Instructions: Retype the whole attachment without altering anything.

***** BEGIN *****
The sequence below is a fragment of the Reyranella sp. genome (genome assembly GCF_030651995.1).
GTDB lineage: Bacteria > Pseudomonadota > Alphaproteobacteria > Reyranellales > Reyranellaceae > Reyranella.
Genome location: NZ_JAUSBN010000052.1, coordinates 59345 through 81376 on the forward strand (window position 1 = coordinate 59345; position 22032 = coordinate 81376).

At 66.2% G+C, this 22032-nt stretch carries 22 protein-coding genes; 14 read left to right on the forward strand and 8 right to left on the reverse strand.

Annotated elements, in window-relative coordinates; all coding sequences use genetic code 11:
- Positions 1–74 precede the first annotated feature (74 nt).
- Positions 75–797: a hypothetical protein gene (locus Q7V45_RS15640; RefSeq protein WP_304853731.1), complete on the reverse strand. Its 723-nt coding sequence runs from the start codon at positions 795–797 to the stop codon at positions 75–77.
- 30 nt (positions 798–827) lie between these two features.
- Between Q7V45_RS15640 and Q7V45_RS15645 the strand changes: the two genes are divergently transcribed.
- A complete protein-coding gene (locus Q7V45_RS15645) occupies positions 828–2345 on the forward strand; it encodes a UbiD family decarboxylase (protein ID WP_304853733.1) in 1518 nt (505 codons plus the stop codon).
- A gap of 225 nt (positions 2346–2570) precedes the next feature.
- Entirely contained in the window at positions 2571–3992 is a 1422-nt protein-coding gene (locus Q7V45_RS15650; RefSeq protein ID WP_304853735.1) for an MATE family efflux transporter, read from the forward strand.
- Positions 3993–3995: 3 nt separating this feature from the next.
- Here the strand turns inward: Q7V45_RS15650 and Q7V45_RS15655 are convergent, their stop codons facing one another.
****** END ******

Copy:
The sequence below is a fragment of the Reyranella sp. genome (genome assembly GCF_030651995.1).
GTDB lineage: Bacteria > Pseudomonadota > Alphaproteobacteria > Reyranellales > Reyranellaceae > Reyranella.
Genome location: NZ_JAUSBN010000052.1, coordinates 59345 through 81376 on the forward strand (window position 1 = coordinate 59345; position 22032 = coordinate 81376).

At 66.2% G+C, this 22032-nt stretch carries 22 protein-coding genes; 14 read left to right on the forward strand and 8 right to left on the reverse strand.

Annotated elements, in window-relative coordinates; all coding sequences use genetic code 11:
- Positions 1–74 precede the first annotated feature (74 nt).
- Positions 75–797: a hypothetical protein gene (locus Q7V45_RS15640; RefSeq protein WP_304853731.1), complete on the reverse strand. Its 723-nt coding sequence runs from the start codon at positions 795–797 to the stop codon at positions 75–77.
- 30 nt (positions 798–827) lie between these two features.
- Between Q7V45_RS15640 and Q7V45_RS15645 the strand changes: the two genes are divergently transcribed.
- A complete protein-coding gene (locus Q7V45_RS15645) occupies positions 828–2345 on the forward strand; it encodes a UbiD family decarboxylase (protein ID WP_304853733.1) in 1518 nt (505 codons plus the stop codon).
- A gap of 225 nt (positions 2346–2570) precedes the next feature.
- Entirely contained in the window at positions 2571–3992 is a 1422-nt protein-coding gene (locus Q7V45_RS15650; RefSeq protein ID WP_304853735.1) for an MATE family efflux transporter, read from the forward strand.
- Positions 3993–3995: 3 nt separating this feature from the next.
- Here the strand turns inward: Q7V45_RS15650 and Q7V45_RS15655 are convergent, their stop codons facing one another.